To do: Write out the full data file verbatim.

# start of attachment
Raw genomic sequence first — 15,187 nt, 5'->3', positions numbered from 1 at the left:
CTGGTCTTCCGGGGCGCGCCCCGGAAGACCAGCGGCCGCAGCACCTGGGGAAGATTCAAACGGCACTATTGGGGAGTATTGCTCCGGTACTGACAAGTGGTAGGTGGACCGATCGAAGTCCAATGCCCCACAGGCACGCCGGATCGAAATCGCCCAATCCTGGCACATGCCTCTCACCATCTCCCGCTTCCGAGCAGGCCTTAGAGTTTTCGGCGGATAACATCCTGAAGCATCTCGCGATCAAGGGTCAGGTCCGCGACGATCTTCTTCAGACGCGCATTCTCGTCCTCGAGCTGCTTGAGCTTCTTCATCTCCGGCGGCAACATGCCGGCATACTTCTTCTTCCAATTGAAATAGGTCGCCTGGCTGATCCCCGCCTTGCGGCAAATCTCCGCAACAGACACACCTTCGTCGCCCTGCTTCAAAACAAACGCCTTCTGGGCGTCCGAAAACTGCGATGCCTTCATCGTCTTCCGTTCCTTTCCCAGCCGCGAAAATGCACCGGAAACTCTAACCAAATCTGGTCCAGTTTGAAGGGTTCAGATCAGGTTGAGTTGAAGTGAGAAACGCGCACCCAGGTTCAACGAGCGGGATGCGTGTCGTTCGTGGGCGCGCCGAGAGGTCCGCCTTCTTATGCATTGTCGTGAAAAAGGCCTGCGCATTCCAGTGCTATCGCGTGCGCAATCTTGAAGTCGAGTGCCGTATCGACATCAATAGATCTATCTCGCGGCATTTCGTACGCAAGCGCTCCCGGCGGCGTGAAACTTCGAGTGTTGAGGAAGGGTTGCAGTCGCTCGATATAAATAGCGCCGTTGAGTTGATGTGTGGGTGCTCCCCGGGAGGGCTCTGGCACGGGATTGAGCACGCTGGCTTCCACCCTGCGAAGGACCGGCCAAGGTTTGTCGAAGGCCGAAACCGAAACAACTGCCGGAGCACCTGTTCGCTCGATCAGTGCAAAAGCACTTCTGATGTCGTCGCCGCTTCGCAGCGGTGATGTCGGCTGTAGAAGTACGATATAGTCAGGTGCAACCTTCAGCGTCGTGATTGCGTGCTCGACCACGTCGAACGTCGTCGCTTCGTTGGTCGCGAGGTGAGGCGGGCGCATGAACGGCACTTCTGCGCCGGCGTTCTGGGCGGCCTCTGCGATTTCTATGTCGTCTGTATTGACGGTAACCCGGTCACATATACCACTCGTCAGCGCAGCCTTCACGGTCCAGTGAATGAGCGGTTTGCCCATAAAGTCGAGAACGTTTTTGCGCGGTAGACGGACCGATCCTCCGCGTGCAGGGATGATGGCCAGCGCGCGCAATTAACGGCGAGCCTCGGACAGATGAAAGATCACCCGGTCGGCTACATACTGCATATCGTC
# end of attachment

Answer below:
Raw genomic sequence first — 15,187 nt, 5'->3', positions numbered from 1 at the left:
CTGGTCTTCCGGGGCGCGCCCCGGAAGACCAGCGGCCGCAGCACCTGGGGAAGATTCAAACGGCACTATTGGGGAGTATTGCTCCGGTACTGACAAGTGGTAGGTGGACCGATCGAAGTCCAATGCCCCACAGGCACGCCGGATCGAAATCGCCCAATCCTGGCACATGCCTCTCACCATCTCCCGCTTCCGAGCAGGCCTTAGAGTTTTCGGCGGATAACATCCTGAAGCATCTCGCGATCAAGGGTCAGGTCCGCGACGATCTTCTTCAGACGCGCATTCTCGTCCTCGAGCTGCTTGAGCTTCTTCATCTCCGGCGGCAACATGCCGGCATACTTCTTCTTCCAATTGAAATAGGTCGCCTGGCTGATCCCCGCCTTGCGGCAAATCTCCGCAACAGACACACCTTCGTCGCCCTGCTTCAAAACAAACGCCTTCTGGGCGTCCGAAAACTGCGATGCCTTCATCGTCTTCCGTTCCTTTCCCAGCCGCGAAAATGCACCGGAAACTCTAACCAAATCTGGTCCAGTTTGAAGGGTTCAGATCAGGTTGAGTTGAAGTGAGAAACGCGCACCCAGGTTCAACGAGCGGGATGCGTGTCGTTCGTGGGCGCGCCGAGAGGTCCGCCTTCTTATGCATTGTCGTGAAAAAGGCCTGCGCATTCCAGTGCTATCGCGTGCGCAATCTTGAAGTCGAGTGCCGTATCGACATCAATAGATCTATCTCGCGGCATTTCGTACGCAAGCGCTCCCGGCGGCGTGAAACTTCGAGTGTTGAGGAAGGGTTGCAGTCGCTCGATATAAATAGCGCCGTTGAGTTGATGTGTGGGTGCTCCCCGGGAGGGCTCTGGCACGGGATTGAGCACGCTGGCTTCCACCCTGCGAAGGACCGGCCAAGGTTTGTCGAAGGCCGAAACCGAAACAACTGCCGGAGCACCTGTTCGCTCGATCAGTGCAAAAGCACTTCTGATGTCGTCGCCGCTTCGCAGCGGTGATGTCGGCTGTAGAAGTACGATATAGTCAGGTGCAACCTTCAGCGTCGTGATTGCGTGCTCGACCACGTCGAACGTCGTCGCTTCGTTGGTCGCGAGGTGAGGCGGGCGCATGAACGGCACTTCTGCGCCGGCGTTCTGGGCGGCCTCTGCGATTTCTATGTCGTCTGTATTGACGGTAACCCGGTCACATATACCACTCGTCAGCGCAGCCTTCACGGTCCAGTGAATGAGCGGTTTGCCCATAAAGTCGAGAACGTTTTTGCGCGGTAGACGGACCGATCCTCCGCGTGCAGGGATGATGGCCAGCGCGCGCAATTAACGGCGAGCCTCGGACAGATGAAAGATCACCCGGTCGGCTACATACTGCATATCGTC